Monday, August 8, 2022

Now, O now, in this brown land

Last night I happened to listen to this haunting version of the Blue Öyster Cult classic "(Don't Fear) The Reaper," set to an instrumental track by P!nk.


The original version of this song is famously featured in the 2000 Christopher Walken "More Cowbell" sketch, but this mashup version has no cowbell at all. This, in the context of recent Wizard of Oz syncs, made me think, "Cowbell out of order. Please knock." But it's not like any "knocking" has been added to replace the cowbell, so I dismissed the thought.

The line "Seasons don't fear the Reaper" always makes me think of some lines from James Joyce, one of the poems from Chamber Music: "The leaves -- they do not sigh at all / When the year takes them in the fall." In fact, I guess I've always sort of assumed the song was inspired by that poem, directly or indirectly. Today, I looked up the whole poem and was surprised to find that it features knocking!

Now, O now, in this brown land
Where Love did so sweet music make
We two shall wander, hand in hand,
Forbearing for old friendship’ sake,
Nor grieve because our love was gay
Which now is ended in this way.

A rogue in red and yellow dress
Is knocking, knocking at the tree;
And all around our loneliness
The wind is whistling merrily.
The leaves -- they do not sigh at all
When the year takes them in the fall.

Now, O now, we hear no more
The villanelle and roundelay!
Yet will we kiss, sweetheart, before
We take sad leave at close of day.
Grieve not, sweetheart, for anything --
The year, the year is gathering.

A few days ago I had the thought that a tree could be the equivalent of the Green Door, but I can no longer retrace the train of thought that led me there. All that comes to mind now (though it was not my original thought) is Yggdrasil, the tree that is the "gate" between the worlds. Today I saw a roadkilled squirrel on the road and thought, "Ah, poor Ratatoskr!"

Another poem from Chamber Music also came to mind.

Gentle lady, do not sing
Sad songs about the end of love;
Lay aside sadness and sing
How love that passes is enough.

Sing about the long deep sleep
Of lovers that are dead, and how
In the grave all love shall sleep:
Love is aweary now.

The Reaper's sickle, and the end of love, then made me think of Sonnet 116:

Let me not to the marriage of true minds
Admit impediments. Love is not love
Which alters when it alteration finds,
Or bends with the remover to remove.
O no! it is an ever-fixed mark
That looks on tempests and is never shaken;
It is the star to every wand'ring bark,
Whose worth's unknown, although his height be taken.
Love's not Time's fool, though rosy lips and cheeks
Within his bending sickle's compass come;
Love alters not with his brief hours and weeks,
But bears it out even to the edge of doom.
If this be error and upon me prov'd,
I never writ, nor no man ever lov'd.

Joyce's embrace of the Reaper comes from a deep intuition which he himself did not understand and thus explained wrongly. The reason for not fearing the Reaper is not that "Love that passes is enough" -- how could it be? -- but that death and resurrection are the gateway to the realm of that which does not pass, where neither moth nor rust doth corrupt, and where thieves do not break through nor steal. "Romeo and Juliet / Are together in eternity."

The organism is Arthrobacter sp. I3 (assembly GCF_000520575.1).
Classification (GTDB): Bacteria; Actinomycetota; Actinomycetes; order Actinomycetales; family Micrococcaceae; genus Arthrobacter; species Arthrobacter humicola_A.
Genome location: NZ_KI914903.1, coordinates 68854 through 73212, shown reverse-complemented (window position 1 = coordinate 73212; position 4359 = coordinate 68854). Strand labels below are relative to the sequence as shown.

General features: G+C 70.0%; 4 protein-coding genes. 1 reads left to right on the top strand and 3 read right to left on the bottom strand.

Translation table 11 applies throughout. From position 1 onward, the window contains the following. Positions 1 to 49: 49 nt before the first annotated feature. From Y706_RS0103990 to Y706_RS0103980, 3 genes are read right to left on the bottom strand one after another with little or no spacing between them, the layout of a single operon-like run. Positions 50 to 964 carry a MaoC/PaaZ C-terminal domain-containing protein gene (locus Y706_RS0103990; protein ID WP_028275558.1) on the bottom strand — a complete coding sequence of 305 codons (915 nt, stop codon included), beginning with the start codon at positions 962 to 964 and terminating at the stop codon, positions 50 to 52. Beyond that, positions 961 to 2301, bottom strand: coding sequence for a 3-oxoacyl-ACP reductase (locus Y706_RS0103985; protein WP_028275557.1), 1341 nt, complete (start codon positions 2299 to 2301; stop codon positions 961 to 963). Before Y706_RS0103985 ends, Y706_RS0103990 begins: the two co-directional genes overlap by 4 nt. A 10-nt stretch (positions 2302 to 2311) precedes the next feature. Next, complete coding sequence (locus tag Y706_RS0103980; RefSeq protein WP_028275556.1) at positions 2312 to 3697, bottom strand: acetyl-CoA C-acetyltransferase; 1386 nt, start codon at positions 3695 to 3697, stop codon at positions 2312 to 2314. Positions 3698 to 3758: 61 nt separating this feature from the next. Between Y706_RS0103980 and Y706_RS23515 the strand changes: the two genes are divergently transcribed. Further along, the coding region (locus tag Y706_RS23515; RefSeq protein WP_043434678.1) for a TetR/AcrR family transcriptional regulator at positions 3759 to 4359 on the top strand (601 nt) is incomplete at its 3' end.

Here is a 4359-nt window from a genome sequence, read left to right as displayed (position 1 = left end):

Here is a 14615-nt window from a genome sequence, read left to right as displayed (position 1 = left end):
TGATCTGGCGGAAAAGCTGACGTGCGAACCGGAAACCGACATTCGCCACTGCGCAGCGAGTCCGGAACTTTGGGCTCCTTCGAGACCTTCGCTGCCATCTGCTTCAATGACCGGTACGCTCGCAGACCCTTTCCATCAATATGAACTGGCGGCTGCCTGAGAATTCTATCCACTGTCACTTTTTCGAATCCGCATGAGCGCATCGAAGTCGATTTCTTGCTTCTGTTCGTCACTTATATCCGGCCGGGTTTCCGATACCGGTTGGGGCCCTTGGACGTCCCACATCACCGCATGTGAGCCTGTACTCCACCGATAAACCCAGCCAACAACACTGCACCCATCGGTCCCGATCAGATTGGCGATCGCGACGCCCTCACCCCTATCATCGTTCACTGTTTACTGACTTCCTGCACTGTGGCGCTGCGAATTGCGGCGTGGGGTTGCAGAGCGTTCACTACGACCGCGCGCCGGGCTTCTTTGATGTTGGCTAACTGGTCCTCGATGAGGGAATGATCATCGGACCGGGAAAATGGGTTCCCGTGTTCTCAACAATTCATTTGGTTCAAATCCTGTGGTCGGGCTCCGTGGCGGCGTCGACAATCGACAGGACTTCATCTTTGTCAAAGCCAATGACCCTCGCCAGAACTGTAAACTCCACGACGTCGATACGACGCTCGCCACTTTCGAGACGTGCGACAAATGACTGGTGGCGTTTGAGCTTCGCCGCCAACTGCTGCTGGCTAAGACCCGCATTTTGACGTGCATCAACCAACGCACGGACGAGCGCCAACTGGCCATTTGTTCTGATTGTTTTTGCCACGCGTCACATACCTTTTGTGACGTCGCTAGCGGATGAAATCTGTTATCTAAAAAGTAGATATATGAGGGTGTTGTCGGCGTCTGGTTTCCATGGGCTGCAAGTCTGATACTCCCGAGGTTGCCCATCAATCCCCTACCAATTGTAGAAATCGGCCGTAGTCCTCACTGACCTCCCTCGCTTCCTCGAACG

Human love, as experienced in mortality, is as mortal as every other human thing. It alters, it changes, it bends with the remover to remove. But resurrection is coming, and the restoration of all things. "Whatever principle of intelligence we attain unto in this life," wrote the Prophet Joseph Smith, "it will rise with us in the resurrection" (D&C 130:18). He did not say that we will keep it, but that it will rise in resurrection -- for we forget so very much of what we learn, and many of us end mortality in a state of dementia. What the Prophet said of intelligence is true also of love. Whatever broken, imperfect, changeable principle of love we attain unto in this life, it will rise with us in the resurrection. "For all things must fail -- but charity is the pure love of Christ, and it endureth forever" (Moro. 7:46-47).

So also is the resurrection of the dead. It is sown in corruption; it is raised in incorruption: it is sown in dishonour; it is raised in glory: it is sown in weakness; it is raised in power: it is sown a natural body; it is raised a spiritual body (1 Cor. 15:42-44). 

And a little wink from the synchronicity fairies: I had known Blue Öyster Cult only for "The Reaper," but Wikipedia informs me that they are best known for three singles, the other two being "Burnin' for You" and -- "Godzilla."

3 comments:

ben said...

"The reason for not fearing the Reaper is not that "Love that passes is enough" -- how could it be? -- but that death and resurrection are the gateway to the realm of that which does not pass"

Brought this to mind

http://charltonteaching.blogspot.com/2020/04/king-edwin-of-northumbria-and-sparrows.html

No Longer Reading said...

Debbie, you had previously written about the red heifer and a super shemitah year. You may find this article interesting, which deals with similar things (https://en.wikipedia.org/wiki/Year_6000).

There's also a similar concept among some Christian thinkers, such as Augustine, for instance, which also relates periods of time on the earth to days of the week (https://en.wikipedia.org/wiki/Millennial_Day_Theory)

And then Rudolf Steiner also has his seven eras of Earth history, perhaps inspired by these ideas.

Anonymous said...

True love is not a heart to win, instead a sparrow flying in...

Perhaps.

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